I want to add an outdoor socket directly through a wall behind two internal sockets, so only a minor extension in terms of cabling distance. However, I also want to run a spur off that outdoor socket, so the first socket cannot itself be a spur.
My understanding is that, in the United Kingdom, almost all domestic mains electrical circuits are ring circuits. Ideally, every socket would be part of the ring but it is acceptable to add a single or double socket via a radial spur. It is not permitted for more than one socket to be powered by a spur, unless protected by a fuse control unit.
But if we are wiring a spur with a single 3-core cable, why not create a mini ring using two 3-core cables? Alternatively, why not add an entire secondary ring off the main ring?
(I haven't drawn it, but you could even question whether it's acceptable to use a 'grid' type design, connecting the socket in the middle directly to the one above it?)
As I have not seen this design anywhere, I'm assuming there are good reasons not to implement it. But what are those reasons? I find it odd that you could reduce direct connections between two sockets from two to one to ensure that there was only one ring, and that this would somehow be 'better'.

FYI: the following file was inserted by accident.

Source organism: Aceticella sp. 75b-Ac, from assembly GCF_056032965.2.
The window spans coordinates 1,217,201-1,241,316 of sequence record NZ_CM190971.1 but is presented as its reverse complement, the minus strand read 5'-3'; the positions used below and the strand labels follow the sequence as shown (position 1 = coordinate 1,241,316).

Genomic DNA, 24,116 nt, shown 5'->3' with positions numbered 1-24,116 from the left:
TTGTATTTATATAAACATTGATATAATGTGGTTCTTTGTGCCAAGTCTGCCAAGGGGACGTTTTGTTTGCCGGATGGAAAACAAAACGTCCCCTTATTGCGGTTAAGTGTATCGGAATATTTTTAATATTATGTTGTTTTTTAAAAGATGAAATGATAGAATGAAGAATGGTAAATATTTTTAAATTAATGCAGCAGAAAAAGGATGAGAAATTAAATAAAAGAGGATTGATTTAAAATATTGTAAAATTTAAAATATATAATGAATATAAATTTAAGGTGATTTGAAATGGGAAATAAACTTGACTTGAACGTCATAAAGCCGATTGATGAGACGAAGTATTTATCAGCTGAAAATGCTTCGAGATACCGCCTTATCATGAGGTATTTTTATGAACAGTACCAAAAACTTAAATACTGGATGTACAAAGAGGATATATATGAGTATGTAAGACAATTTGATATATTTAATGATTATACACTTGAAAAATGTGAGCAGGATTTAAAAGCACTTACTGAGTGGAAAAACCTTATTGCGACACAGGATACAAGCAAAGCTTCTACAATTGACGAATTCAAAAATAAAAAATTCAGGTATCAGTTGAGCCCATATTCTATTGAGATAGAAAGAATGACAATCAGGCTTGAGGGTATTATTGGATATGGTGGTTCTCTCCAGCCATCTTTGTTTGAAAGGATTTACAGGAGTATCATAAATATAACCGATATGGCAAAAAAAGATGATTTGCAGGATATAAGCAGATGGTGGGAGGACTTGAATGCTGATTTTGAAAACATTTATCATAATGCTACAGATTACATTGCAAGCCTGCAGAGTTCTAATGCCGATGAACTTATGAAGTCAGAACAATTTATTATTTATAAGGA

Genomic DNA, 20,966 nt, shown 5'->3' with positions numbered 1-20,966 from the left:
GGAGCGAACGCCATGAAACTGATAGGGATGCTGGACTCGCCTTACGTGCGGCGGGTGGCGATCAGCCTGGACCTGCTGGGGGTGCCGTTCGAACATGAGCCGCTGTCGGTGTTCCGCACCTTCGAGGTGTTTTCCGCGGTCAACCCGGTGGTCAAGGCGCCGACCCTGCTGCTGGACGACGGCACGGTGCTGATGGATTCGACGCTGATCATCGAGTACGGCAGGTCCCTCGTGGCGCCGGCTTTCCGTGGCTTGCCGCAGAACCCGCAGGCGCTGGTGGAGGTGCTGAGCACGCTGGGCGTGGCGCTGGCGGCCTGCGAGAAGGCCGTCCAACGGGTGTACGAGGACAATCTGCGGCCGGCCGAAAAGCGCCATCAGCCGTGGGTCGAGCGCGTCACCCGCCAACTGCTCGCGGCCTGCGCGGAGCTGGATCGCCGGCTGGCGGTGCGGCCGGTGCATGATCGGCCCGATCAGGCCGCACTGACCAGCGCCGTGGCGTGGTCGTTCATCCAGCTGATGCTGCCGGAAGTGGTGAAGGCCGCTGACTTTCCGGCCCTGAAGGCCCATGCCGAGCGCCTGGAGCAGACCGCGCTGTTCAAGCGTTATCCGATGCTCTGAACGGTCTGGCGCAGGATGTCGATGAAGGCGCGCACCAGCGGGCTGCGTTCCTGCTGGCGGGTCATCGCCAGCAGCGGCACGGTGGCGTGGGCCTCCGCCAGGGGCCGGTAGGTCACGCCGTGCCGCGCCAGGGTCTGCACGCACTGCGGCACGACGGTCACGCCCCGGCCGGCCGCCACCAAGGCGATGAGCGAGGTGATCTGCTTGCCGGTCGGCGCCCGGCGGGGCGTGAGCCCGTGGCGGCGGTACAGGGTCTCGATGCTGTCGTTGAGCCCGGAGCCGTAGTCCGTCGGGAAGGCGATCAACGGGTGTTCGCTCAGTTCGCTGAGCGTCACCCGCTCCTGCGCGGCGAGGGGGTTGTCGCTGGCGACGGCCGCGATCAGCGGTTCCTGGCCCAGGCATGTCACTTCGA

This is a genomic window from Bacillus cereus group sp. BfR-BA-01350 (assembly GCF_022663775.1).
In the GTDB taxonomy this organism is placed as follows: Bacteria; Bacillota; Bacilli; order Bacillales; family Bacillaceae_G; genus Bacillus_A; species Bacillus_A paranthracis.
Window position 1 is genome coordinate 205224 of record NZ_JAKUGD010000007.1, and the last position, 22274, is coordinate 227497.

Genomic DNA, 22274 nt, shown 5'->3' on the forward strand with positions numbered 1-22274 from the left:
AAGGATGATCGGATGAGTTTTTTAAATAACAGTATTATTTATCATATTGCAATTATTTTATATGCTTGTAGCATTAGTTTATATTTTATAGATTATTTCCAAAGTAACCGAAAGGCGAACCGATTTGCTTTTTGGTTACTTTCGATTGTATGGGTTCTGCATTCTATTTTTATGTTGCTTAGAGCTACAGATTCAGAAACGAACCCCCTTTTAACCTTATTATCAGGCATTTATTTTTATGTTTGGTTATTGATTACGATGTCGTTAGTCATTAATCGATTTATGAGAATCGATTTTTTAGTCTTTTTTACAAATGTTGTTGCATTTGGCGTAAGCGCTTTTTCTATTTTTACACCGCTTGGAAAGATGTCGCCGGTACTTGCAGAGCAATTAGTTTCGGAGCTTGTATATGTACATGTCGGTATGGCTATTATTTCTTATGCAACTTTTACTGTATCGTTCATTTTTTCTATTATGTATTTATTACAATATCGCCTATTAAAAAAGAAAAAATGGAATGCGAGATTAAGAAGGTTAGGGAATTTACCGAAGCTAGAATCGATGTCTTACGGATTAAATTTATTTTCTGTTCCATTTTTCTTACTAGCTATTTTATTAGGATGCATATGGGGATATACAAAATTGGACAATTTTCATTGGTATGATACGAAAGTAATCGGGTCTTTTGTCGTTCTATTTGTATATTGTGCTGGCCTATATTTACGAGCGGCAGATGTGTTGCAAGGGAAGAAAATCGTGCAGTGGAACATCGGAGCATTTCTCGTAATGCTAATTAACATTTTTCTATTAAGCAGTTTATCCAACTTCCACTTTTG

From the perspective of the cable capacity, you might argue that the points which connect the main ring to the mini or secondary ring create a bottleneck, but surely they are no worse than those at the distribution unit? From a regulatory perspective, perhaps adding cabling in this manner is likely to increase the total length beyond the permitted maximum - or make it difficult to determine whether a circuit will breach that maximum?
What is wrong with this circuit design:
- electrically (is it unsafe)?
- regulatorily (does it breach code / why)?